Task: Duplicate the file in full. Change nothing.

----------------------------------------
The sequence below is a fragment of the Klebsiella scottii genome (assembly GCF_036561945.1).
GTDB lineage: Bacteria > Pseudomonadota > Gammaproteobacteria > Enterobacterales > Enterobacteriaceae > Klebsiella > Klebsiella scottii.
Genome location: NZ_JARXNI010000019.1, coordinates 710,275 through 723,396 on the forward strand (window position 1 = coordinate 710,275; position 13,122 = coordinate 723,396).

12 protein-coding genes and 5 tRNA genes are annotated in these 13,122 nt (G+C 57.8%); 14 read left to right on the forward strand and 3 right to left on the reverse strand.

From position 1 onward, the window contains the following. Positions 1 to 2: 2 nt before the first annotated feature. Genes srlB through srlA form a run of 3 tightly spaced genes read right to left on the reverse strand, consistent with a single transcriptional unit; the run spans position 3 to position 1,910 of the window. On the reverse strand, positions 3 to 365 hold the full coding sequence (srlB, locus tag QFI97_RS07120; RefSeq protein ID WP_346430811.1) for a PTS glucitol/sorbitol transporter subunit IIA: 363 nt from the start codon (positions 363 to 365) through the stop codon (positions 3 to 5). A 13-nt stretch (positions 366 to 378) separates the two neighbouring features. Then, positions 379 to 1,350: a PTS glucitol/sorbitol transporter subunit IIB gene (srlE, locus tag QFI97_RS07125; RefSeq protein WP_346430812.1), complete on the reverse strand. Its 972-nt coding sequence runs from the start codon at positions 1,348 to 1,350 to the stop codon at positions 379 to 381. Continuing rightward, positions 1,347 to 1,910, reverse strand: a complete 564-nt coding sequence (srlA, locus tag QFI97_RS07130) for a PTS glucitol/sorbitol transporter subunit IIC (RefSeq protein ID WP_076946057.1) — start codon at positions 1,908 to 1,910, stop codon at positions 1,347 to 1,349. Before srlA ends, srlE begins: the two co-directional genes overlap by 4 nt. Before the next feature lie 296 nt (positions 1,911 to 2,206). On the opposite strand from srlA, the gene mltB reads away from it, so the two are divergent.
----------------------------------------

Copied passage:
The sequence below is a fragment of the Klebsiella scottii genome (assembly GCF_036561945.1).
GTDB lineage: Bacteria > Pseudomonadota > Gammaproteobacteria > Enterobacterales > Enterobacteriaceae > Klebsiella > Klebsiella scottii.
Genome location: NZ_JARXNI010000019.1, coordinates 710,275 through 723,396 on the forward strand (window position 1 = coordinate 710,275; position 13,122 = coordinate 723,396).

12 protein-coding genes and 5 tRNA genes are annotated in these 13,122 nt (G+C 57.8%); 14 read left to right on the forward strand and 3 right to left on the reverse strand.

From position 1 onward, the window contains the following. Positions 1 to 2: 2 nt before the first annotated feature. Genes srlB through srlA form a run of 3 tightly spaced genes read right to left on the reverse strand, consistent with a single transcriptional unit; the run spans position 3 to position 1,910 of the window. On the reverse strand, positions 3 to 365 hold the full coding sequence (srlB, locus tag QFI97_RS07120; RefSeq protein ID WP_346430811.1) for a PTS glucitol/sorbitol transporter subunit IIA: 363 nt from the start codon (positions 363 to 365) through the stop codon (positions 3 to 5). A 13-nt stretch (positions 366 to 378) separates the two neighbouring features. Then, positions 379 to 1,350: a PTS glucitol/sorbitol transporter subunit IIB gene (srlE, locus tag QFI97_RS07125; RefSeq protein WP_346430812.1), complete on the reverse strand. Its 972-nt coding sequence runs from the start codon at positions 1,348 to 1,350 to the stop codon at positions 379 to 381. Continuing rightward, positions 1,347 to 1,910, reverse strand: a complete 564-nt coding sequence (srlA, locus tag QFI97_RS07130) for a PTS glucitol/sorbitol transporter subunit IIC (RefSeq protein ID WP_076946057.1) — start codon at positions 1,908 to 1,910, stop codon at positions 1,347 to 1,349. Before srlA ends, srlE begins: the two co-directional genes overlap by 4 nt. Before the next feature lie 296 nt (positions 1,911 to 2,206). On the opposite strand from srlA, the gene mltB reads away from it, so the two are divergent.